29th March 2021
...a den of thieves...
And said unto them, It is written,
My house shall be called the house of prayer;
but ye have made it a den of thieves.
As we join Jesus through Holy Week,
in his walk to the cross and beyond
we see just what an action-packed week it was.
Today the mood changes.
Jesus goes from Jerusalem to the
quiet seclusion of a family home -
to his friends, Mary, Martha and Lazarus.
Here he is safe -
away from the crowds and danger.
But he must move on.
Having spent Sunday night at Bethany,
Monday morning he leaves Bethany,
the village at the foot of Mount Olives
to return to the temple in Jerusalem.
As Jesus journeyed,
he noticed a fig tree that had produced
leaves ahead of the season.
Jesus knew that fig trees bear fruit twice a year --
in June and September.
This was April,
so even the unripened fruit should have
still remained for Him to eat.
But since the fig tree bore leaves,
He expected to find figs, yet it was fruitless.
Jesus cursed the tree and it withered the next day;
then he weeps over Jerusalem.
These two events are linked to the cleansing of the temple.
They remind us powerfully of the importance of
institutions and individuals
living up to their calling.
Each of us is called to be who God calls us to be.
The fig tree's vocation was straightforward; to produce figs.
The question for us is - what is our vocation?
How do we produce fruit?
We also have our present realities
of the situation we find ourselves in
with the present lockdown and the
difference from our usual normal journey
through Holy Week.
But however strange it feels we are not
isolated from each other.
We can share in the prayers and presence
of the worldwide Church
and God's people here on earth.
We are connected with Christians of the past,
present and future in travelling
through the cross and
journeying to the glories of Easter Day.
When Jesus entered the Temple,
there were various courts that different
sorts of people could come to.
The outer court was for non-Jews
who wanted to worship the true God of Israel
even though they were not a part of
the Chosen People.
At the time of Jesus,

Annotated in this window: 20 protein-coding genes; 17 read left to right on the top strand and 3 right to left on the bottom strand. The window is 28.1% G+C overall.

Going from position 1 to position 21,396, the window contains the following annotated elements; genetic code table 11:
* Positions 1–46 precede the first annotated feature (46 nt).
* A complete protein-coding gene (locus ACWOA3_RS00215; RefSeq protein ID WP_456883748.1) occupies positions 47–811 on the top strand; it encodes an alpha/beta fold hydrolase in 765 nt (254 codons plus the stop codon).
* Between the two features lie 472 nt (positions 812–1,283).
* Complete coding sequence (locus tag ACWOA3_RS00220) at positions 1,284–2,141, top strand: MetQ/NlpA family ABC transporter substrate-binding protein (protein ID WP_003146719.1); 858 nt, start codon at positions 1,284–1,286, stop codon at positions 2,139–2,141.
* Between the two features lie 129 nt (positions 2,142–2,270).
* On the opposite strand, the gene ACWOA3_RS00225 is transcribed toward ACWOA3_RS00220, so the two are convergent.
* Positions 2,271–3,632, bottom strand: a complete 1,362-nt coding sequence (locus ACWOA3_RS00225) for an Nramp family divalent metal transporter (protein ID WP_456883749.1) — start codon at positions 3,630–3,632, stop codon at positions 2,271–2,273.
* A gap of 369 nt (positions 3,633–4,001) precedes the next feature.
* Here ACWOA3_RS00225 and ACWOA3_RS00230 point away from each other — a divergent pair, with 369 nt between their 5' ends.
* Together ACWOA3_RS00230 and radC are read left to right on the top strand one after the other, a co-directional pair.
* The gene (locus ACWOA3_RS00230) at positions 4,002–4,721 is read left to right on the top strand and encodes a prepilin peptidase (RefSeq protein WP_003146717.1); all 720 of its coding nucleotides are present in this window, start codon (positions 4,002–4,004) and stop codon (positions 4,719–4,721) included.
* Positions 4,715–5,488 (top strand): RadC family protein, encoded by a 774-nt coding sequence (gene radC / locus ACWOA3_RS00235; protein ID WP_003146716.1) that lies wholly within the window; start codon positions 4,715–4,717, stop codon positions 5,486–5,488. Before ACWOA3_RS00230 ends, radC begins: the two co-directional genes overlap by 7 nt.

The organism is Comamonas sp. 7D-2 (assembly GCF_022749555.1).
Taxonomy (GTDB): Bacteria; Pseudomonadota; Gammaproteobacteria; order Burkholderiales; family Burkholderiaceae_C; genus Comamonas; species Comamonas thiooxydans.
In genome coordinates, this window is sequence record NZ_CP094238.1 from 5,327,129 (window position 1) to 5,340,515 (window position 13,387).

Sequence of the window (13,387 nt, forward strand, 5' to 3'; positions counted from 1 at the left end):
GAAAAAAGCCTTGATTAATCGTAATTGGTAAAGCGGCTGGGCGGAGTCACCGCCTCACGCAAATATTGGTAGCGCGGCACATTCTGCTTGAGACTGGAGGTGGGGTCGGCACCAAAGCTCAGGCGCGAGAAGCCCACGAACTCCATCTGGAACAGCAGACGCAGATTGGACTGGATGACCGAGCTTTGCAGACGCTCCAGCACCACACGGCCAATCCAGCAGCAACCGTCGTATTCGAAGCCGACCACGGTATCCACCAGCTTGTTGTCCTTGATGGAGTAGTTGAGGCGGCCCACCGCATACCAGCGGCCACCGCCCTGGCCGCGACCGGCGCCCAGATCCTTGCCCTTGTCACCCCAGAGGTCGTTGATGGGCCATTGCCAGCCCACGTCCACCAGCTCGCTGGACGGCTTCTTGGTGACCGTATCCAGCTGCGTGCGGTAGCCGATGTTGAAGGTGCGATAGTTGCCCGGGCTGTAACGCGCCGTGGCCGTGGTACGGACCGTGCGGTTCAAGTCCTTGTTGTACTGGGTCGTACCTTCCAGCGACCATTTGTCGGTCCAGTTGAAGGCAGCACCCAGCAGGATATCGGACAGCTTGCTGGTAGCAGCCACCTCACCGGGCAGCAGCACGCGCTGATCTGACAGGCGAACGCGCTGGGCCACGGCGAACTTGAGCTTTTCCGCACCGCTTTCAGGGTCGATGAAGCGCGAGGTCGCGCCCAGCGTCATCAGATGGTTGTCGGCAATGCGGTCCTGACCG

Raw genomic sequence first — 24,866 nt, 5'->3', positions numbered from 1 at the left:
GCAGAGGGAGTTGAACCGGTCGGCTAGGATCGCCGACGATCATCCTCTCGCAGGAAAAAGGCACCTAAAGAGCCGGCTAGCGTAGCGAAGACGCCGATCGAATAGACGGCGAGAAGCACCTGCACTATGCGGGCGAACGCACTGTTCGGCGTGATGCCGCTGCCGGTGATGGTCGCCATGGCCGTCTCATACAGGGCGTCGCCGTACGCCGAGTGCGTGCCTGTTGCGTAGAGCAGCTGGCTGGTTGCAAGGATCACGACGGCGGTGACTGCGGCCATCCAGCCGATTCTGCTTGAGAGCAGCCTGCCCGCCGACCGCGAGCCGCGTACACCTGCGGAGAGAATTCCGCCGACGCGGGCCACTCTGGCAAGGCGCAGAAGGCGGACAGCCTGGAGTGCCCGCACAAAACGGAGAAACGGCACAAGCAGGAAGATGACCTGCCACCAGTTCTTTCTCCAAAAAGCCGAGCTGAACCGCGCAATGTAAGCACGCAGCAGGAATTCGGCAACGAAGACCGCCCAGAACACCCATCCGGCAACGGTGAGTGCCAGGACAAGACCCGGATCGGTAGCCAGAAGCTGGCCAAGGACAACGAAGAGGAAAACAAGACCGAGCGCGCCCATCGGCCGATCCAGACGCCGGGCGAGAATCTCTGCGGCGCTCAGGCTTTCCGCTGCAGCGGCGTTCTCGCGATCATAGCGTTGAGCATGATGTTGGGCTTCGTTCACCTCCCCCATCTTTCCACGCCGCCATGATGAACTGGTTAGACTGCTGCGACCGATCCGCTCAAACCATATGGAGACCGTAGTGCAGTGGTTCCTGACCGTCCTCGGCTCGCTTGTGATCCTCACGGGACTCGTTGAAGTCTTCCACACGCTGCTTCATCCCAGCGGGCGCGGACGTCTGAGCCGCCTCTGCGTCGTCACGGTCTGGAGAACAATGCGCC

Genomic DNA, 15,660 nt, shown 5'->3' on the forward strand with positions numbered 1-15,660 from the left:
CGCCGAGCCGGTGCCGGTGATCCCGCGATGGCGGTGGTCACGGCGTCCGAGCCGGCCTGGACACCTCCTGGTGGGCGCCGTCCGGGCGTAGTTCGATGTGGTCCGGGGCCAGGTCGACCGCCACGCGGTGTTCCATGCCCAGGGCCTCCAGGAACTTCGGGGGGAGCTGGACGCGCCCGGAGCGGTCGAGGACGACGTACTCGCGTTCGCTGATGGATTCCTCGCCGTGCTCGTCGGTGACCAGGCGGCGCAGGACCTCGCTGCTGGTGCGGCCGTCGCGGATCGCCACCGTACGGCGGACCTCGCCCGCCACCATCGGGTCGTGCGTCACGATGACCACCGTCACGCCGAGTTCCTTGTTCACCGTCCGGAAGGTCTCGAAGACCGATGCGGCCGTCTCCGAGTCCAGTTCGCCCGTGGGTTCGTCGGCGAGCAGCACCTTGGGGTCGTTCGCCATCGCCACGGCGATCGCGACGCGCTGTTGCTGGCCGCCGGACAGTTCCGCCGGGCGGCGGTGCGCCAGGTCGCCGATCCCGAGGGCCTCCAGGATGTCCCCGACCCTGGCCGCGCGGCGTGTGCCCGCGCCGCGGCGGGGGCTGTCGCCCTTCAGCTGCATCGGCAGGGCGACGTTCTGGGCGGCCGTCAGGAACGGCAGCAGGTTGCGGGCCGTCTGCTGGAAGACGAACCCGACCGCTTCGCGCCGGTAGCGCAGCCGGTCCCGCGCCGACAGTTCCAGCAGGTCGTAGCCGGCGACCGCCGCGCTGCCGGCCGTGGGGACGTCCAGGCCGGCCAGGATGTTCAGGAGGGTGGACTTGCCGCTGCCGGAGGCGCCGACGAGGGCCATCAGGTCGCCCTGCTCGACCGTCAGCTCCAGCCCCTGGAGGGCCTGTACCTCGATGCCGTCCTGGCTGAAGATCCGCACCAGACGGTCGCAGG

there were many such people,
often called "God fearers."
When they arrived in the Temple,
they should have seen a place of prayer,
repentance and joy before the Almighty God.
However, the actual scene was very different.
The thirty-minute journey from Bethany to
Jerusalem provided Jesus the time to reflect
on how the city had changed.
In the past two years,
some had forgotten whose house the Temple was.
Commercialism and greed had altered
the character of the Temple, with the selling of
animals for sacrifice and changing of currency,
probably at exorbitant rates.
Rather than bring animals all the way from
distant homes, and then risk rejection
because of some blemish,
people would buy the animals in Jerusalem.
Because the animals were meant for a sacred purpose,
the purchase had to be in the
sacred coin of the Jews,
not in the pagan Roman currency.
Now there was nothing wrong with
the sale of animals and the changing of money.
However, to get part of the profits,
the Temple authorities had authorized
these animal purchases and money changing
right in the Temple, and,
due to the monopoly power,
they were likely charging excessive prices.
Can you imagine the scene - Jesus,
in his righteous anger, whip in hand,
overturning the tables of the money changers,
opening the pens of the animal and doves,
setting them free,
driving out the merchants
from the courtyard - chaos.
The event was historic in itself and
increased the opposition to Jesus
by the rich and powerful.
But it also illustrates the cleansing power of
Jesus and His Church,
who seeks to cleanse the heart of each person
and each society from the greed and vice
that mars relationship with God.
Having heard the commotion,
the courtyard was in chaos.
Yet those who had needs did not hesitate,
nor did the children.
First, the blind and lame came when
they heard Jesus was in the Temple.
As the children saw Jesus standing there
and teaching, they began to shout again,
"Hosanna, Hosanna, to the Son of David."
There was nothing the Pharisees could do
to stop Jesus as the Messiah. "
'Have you never read,
From the lips of children and infants
you have ordained praise'?"
Late in day,
Jesus left the city to spend
another night at Bethany.
I think that the saddest part of the story
is the fact that the Pharisees
were so intrenched in their rules and laws
dotting the liturgical "i's"
and crossing the ceremonial "t's"
that they missed the focal point -
here was their long-awaited Messiah,
in their midst,
but they could not, would not,
But what about us?
Have you accepted Jesus into your life?
If so, are you still searching to know him better -
to recognise and further his actions
in the world today,
whenever and wherever they break in,
even when they are disturbing
It may be interesting to watch,
or just listen to a song
'I need thee every hour'
sung by Salt of the Sound
via the link shown below.